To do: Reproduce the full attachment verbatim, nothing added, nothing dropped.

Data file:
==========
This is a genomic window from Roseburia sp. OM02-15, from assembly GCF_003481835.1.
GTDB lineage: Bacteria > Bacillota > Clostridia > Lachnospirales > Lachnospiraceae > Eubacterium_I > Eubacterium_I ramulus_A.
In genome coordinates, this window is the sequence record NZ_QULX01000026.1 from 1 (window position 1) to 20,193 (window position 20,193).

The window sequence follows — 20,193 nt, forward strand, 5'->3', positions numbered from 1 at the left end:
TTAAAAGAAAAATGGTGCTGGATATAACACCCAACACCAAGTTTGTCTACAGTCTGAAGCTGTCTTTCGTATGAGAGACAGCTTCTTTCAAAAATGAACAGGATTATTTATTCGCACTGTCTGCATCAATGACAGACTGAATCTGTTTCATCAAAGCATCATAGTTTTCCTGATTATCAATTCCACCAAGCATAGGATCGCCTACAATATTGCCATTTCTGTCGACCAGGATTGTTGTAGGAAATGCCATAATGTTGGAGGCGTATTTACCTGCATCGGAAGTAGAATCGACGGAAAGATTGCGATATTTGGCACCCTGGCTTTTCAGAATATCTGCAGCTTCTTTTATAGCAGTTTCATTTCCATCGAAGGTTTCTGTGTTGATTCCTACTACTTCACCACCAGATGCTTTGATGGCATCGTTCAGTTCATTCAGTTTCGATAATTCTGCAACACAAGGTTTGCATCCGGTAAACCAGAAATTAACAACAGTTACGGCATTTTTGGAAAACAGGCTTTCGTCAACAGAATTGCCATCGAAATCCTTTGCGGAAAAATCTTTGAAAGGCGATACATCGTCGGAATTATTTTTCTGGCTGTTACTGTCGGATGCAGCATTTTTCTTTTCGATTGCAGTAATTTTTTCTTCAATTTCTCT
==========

This is a genomic window from Roseburia sp. OM02-15, from assembly GCF_003481835.1.
GTDB lineage: Bacteria > Bacillota > Clostridia > Lachnospirales > Lachnospiraceae > Eubacterium_I > Eubacterium_I ramulus_A.
In genome coordinates, this window is the sequence record NZ_QULX01000026.1 from 1 (window position 1) to 20,193 (window position 20,193).

The window sequence follows — 20,193 nt, forward strand, 5'->3', positions numbered from 1 at the left end:
TTAAAAGAAAAATGGTGCTGGATATAACACCCAACACCAAGTTTGTCTACAGTCTGAAGCTGTCTTTCGTATGAGAGACAGCTTCTTTCAAAAATGAACAGGATTATTTATTCGCACTGTCTGCATCAATGACAGACTGAATCTGTTTCATCAAAGCATCATAGTTTTCCTGATTATCAATTCCACCAAGCATAGGATCGCCTACAATATTGCCATTTCTGTCGACCAGGATTGTTGTAGGAAATGCCATAATGTTGGAGGCGTATTTACCTGCATCGGAAGTAGAATCGACGGAAAGATTGCGATATTTGGCACCCTGGCTTTTCAGAATATCTGCAGCTTCTTTTATAGCAGTTTCATTTCCATCGAAGGTTTCTGTGTTGATTCCTACTACTTCACCACCAGATGCTTTGATGGCATCGTTCAGTTCATTCAGTTTCGATAATTCTGCAACACAAGGTTTGCATCCGGTAAACCAGAAATTAACAACAGTTACGGCATTTTTGGAAAACAGGCTTTCGTCAACAGAATTGCCATCGAAATCCTTTGCGGAAAAATCTTTGAAAGGCGATACATCGTCGGAATTATTTTTCTGGCTGTTACTGTCGGATGCAGCATTTTTCTTTTCGATTGCAGTAATTTTTTCTTCAATTTCTCT